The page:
Wednesday, May 31, 2006

Wednesday, May 31, 2006 Musings.......

Lots of eye candy today of the "reactive glass" that I've been experimenting glass hasn't been about reactive metals and frit to create different colors and effects. Other artists create beautiful beads using these materials and glass and I've been a great admirer of them - my glass has been about understand each color of glass in it's unaltered state and understanding how it flows in the flame and how it "holds" its form. Understanding the glass has allowed me to choose the right glass for whatever I was trying to create. So, for example, ivory can be very difficult to use in sculpture - a few years ago when I started to make my glass hands, I found ivory glass wasn't the color to use - it was too "floppy" in the flame. Black, Ink blue, cobalt glass held it's shape much better and I could sculpt with these colors much easier than ivory. As I've increased in skill, I am able to use whatever color I want but I keep in mind the properties of each color and construct any piece based on that. What attracts me to the glass isn't the color but its sculptural properties.
But lately, I've been interested in combining the reactive glass with the sculptural characteristics of glass. So, here are my experiments - faux borosilicate beads and a reactive glass form Doublehelix Glassworks. You see a familiar motif here, the hand, I always have to sculpt a hand out of whatever I'm doing. As a sign language interpreter and an artist, I make a living from my hands. Therefore, it's an appropriate motif for me.

Tuesday, May 30, 2006

May 30, 2006....The Guggenheim

When I was at the Urban Glass Bead Show in March, I wanted to do one thing and that was to go to the Guggenheim Museum to see their collection of Kandinskys! I was excited to see the paintings but wasn't prepared for the artwork that is the Guggenheim building! You are allowed to take pictures of the lobby and that's what I've done here. At the very top is a beautiful stained glass window that looks like lacework in the sky. What an amazing structure - its form just makes you want to explore what's in it. I'm really at a loss for words - it was the best part of the trip! Driving from Chelsea to the Guggenheim, we had all green lights! I didn't think that was possible in NYC! Everyone should visit the Guggenheim once in their lives!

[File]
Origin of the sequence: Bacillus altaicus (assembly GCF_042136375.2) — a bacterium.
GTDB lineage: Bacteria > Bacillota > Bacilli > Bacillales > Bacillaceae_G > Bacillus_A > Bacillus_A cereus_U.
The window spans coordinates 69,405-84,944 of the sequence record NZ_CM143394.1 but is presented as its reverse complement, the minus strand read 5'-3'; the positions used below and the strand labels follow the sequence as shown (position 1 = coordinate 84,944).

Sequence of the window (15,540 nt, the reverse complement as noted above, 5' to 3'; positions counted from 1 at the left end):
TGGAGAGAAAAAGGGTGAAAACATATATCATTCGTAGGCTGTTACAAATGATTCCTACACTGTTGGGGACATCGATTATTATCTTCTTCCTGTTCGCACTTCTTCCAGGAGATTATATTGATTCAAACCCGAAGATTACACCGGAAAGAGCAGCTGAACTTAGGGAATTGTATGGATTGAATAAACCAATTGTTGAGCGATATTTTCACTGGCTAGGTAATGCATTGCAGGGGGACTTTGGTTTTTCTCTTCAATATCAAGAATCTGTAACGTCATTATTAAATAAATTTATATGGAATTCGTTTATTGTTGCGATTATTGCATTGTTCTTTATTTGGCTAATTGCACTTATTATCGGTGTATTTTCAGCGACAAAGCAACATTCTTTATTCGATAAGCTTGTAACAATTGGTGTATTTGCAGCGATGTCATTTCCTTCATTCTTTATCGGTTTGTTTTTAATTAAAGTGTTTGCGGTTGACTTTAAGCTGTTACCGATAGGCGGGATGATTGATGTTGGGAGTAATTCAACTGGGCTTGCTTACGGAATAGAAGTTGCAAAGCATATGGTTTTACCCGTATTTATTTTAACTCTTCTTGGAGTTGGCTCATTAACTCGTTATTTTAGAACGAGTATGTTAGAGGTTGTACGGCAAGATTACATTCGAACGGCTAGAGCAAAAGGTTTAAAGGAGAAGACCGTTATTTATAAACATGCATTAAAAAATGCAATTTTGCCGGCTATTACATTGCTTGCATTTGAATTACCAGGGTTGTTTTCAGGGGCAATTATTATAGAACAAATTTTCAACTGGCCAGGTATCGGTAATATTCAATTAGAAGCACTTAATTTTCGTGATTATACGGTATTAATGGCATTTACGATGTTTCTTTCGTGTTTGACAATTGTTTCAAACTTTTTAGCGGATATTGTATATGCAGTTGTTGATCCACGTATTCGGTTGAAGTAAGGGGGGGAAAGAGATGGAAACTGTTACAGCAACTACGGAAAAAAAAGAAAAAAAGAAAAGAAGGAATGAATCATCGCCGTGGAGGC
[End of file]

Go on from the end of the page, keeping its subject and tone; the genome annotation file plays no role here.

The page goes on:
Monday, May 29, 2006

Memorial Day in Glass.....May 29, 2006

I've created non-wearable poppies and then a poppy necklace - both made in the style I remember as a kid. I hadn't realized the symbolism of the poppies.

For the past several weeks, I've been thinking about Memorial Day - how my mother called it "Decoration Day" and that we would always always always visit the cemetary and plant flowers.

Did you know that "Decoration Day" began during the Civil War? People were doing it informally because they felt the need to honor their loved ones who had died in war. Decoration Day was formally recognized in 1868.

I'm in awe when I think of how long the tradition that I learned from my mother has been observed. I'm saddened when I realize my teenage son doesn't know why we observe Memorial Day.

I also remember in the late 1960's - early '70's when as a kid I would dig out my change and buy a poppy from the VFW veterans (they must have been WW1 veterans because they were old to me :-) who were on every corner selling poppies.